Smith isn’t sure of where his Irish ancestors are from, nor has he been to Ireland but he’d “love to go” sometime.

“We would always celebrate St. Patrick’s Day in our house, going to Montauk for the parade,” he adds.

The Irish Bomber name came from one of his promoters. “We had a different one and he said, ‘Why don’t you just use the Irish Bomber? You’re an Irish guy.’  So the name stuck.”

Capobianco first met Smith at Heavy Hitters when the young fighter was about 17 or so.  Smith had been training well “but it was a chore at first,” he laughs.  “Then I started sparring and doing good against other guys who were there for a long time.”

A former fighter himself – his father John trained the legendary Long Island heavyweight Gerry Cooney – Capobianco said he could make a world champ out of Smith.

“When he first told me that I thought he was nuts,” Smith says.  “I had thought that maybe I could be a champ, but to even get the chance to fight for a world championship is hard.”

Capobianco’s brother Phil, another former boxer, became Smith’s co-manager and had the idea that having a secure job with union membership would be beneficial to his burgeoning boxing career – up until that point, 12 years ago, Smith had been working for a tree maintenance business with his father.  So he joined Laborers Local 66, working by day and training at night.

Smith turned pro around that time in October 2009 and notched his first win, a TKO in the first round on a card at the Mohegan Sun in Connecticut.  A bunch of victories followed, including a 2016 one against Andrzej Fonfara in Chicago which gave him the WBC’s international light heavyweight title.  Smith lost that belt a year later after going 10 arounds against Sullivan Barrera, but prior to that he defeated the famed multiple title champ Bernard Hopkins, 25 years his senior, in Hopkins’s farewell fight.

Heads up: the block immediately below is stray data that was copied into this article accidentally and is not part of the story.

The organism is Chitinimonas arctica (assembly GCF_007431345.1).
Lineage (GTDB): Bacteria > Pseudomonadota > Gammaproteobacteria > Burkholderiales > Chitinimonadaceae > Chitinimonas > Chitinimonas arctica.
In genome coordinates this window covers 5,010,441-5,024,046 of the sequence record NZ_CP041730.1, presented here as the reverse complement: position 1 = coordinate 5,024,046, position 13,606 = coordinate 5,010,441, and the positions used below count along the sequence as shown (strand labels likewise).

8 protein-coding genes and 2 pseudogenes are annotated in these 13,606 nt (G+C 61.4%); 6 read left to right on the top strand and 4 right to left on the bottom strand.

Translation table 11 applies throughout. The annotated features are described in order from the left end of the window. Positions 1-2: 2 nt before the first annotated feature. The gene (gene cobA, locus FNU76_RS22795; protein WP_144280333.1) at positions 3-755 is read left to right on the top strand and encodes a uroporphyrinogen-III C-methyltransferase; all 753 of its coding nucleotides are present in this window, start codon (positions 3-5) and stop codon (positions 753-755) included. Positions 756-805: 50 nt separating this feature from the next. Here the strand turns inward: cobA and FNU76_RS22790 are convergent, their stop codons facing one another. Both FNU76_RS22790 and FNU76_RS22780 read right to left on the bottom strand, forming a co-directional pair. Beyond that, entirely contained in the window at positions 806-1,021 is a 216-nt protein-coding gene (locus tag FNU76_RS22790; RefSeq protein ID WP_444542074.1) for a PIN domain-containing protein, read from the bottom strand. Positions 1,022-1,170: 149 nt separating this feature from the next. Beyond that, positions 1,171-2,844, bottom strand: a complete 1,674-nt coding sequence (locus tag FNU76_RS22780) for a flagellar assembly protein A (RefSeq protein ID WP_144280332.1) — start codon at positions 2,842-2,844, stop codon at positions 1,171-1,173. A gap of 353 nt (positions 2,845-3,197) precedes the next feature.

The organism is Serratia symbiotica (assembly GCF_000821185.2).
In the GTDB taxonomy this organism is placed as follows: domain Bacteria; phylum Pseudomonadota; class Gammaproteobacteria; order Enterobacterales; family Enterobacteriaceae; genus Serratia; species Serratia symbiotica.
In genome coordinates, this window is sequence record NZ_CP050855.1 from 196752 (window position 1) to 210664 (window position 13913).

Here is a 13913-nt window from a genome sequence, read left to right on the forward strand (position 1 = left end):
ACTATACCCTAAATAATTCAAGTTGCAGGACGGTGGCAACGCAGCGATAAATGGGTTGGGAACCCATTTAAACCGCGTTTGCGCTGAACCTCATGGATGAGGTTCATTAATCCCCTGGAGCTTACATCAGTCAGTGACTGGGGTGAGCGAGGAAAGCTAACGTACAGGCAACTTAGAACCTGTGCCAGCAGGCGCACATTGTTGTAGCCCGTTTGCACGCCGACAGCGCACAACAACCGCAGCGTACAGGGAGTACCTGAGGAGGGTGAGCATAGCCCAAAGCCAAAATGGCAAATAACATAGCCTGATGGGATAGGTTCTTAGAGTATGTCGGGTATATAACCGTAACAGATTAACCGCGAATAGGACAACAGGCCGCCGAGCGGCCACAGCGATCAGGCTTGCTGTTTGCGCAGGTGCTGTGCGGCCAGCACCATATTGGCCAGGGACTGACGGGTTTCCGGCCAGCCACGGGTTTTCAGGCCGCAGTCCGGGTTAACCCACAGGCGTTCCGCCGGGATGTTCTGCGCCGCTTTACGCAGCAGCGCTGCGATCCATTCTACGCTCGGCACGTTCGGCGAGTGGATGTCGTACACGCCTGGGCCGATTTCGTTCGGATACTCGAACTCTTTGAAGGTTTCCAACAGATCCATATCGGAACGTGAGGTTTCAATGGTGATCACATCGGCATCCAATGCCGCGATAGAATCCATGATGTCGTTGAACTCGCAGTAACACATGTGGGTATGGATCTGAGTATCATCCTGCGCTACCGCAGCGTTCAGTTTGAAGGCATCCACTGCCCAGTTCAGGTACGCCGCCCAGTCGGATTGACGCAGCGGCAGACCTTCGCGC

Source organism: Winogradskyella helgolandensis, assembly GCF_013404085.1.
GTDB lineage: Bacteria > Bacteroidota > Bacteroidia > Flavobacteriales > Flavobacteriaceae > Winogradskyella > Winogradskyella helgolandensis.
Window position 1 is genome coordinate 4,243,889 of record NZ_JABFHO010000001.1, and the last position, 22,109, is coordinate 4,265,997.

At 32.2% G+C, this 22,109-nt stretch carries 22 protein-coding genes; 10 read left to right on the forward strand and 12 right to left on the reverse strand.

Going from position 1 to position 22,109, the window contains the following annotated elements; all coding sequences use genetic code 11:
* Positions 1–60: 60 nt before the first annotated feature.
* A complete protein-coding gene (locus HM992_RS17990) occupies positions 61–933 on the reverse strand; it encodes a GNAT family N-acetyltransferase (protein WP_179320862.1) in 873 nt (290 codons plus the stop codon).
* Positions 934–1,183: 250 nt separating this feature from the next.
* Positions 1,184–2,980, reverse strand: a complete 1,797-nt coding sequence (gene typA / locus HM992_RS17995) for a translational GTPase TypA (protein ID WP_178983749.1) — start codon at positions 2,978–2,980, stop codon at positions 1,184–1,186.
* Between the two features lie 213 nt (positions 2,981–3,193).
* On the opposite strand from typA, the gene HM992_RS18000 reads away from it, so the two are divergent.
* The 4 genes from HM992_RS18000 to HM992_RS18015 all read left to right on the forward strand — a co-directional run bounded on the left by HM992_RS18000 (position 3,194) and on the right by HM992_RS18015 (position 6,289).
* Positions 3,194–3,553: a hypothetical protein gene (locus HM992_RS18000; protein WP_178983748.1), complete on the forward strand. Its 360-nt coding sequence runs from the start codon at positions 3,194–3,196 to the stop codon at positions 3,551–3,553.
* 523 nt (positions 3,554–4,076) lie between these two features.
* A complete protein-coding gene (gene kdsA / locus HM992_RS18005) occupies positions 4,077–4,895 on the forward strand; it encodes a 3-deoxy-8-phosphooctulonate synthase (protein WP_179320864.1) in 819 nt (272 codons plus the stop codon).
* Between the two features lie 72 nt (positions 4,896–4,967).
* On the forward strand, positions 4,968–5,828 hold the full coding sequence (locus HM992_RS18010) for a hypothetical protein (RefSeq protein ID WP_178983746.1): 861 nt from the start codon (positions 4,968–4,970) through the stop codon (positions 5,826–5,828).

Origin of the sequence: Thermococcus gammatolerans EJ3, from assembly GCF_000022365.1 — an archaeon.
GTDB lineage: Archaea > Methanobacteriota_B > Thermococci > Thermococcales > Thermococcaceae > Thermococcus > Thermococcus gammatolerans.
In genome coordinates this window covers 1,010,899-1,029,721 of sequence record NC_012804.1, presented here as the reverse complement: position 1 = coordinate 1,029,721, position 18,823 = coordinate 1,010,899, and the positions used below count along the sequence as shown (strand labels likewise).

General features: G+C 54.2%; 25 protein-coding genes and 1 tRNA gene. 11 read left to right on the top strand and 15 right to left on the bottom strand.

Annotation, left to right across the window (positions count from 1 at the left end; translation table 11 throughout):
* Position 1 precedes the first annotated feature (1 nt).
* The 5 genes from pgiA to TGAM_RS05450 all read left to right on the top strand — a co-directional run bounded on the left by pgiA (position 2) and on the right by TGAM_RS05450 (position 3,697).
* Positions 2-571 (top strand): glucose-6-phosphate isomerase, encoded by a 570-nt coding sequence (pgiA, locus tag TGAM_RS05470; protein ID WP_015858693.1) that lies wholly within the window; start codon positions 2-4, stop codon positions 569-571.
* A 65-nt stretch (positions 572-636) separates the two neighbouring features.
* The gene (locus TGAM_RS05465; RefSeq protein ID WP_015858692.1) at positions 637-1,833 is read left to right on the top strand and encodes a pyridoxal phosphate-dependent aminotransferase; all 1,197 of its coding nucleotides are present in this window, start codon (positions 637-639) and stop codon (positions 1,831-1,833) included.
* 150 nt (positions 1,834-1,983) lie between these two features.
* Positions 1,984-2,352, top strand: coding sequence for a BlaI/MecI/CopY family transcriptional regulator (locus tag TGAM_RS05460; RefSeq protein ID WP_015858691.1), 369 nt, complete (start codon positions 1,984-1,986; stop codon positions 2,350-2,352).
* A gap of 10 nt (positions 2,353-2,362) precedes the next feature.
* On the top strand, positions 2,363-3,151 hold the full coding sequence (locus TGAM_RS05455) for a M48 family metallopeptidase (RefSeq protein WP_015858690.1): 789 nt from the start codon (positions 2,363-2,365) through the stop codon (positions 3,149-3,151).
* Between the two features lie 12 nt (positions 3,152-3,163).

It was after the Hopkins win that Smith and his team thought it would be wise to put the day job on the back burner and focus on boxing more or less full time.

“I went back to work for like a week and then I said that I needed to make boxing number one,” Smith remembers.

But Smith didn’t totally abandon his background as a laborer.  In 2017 he and his father opened Team Smith Tree Service in Suffolk County, which gave Smith flexibility to primarily train and cut the odd tree when his schedule permitted.

“I’m able to work when I need to, and take off from the business when I need to. When I’m not there my father runs everything,” Smith says.

The bout he had been waiting for, a chance for the vacant WBO light heavyweight title, was signed and sealed for February 13 of this year in Las Vegas, or so Smith thought.  He’d be fighting the Russian Maxim Vlasov, his training camp was going well and he was ready for battle, looking forward to a mid-March wedding to Kelly and a Caribbean honeymoon right after.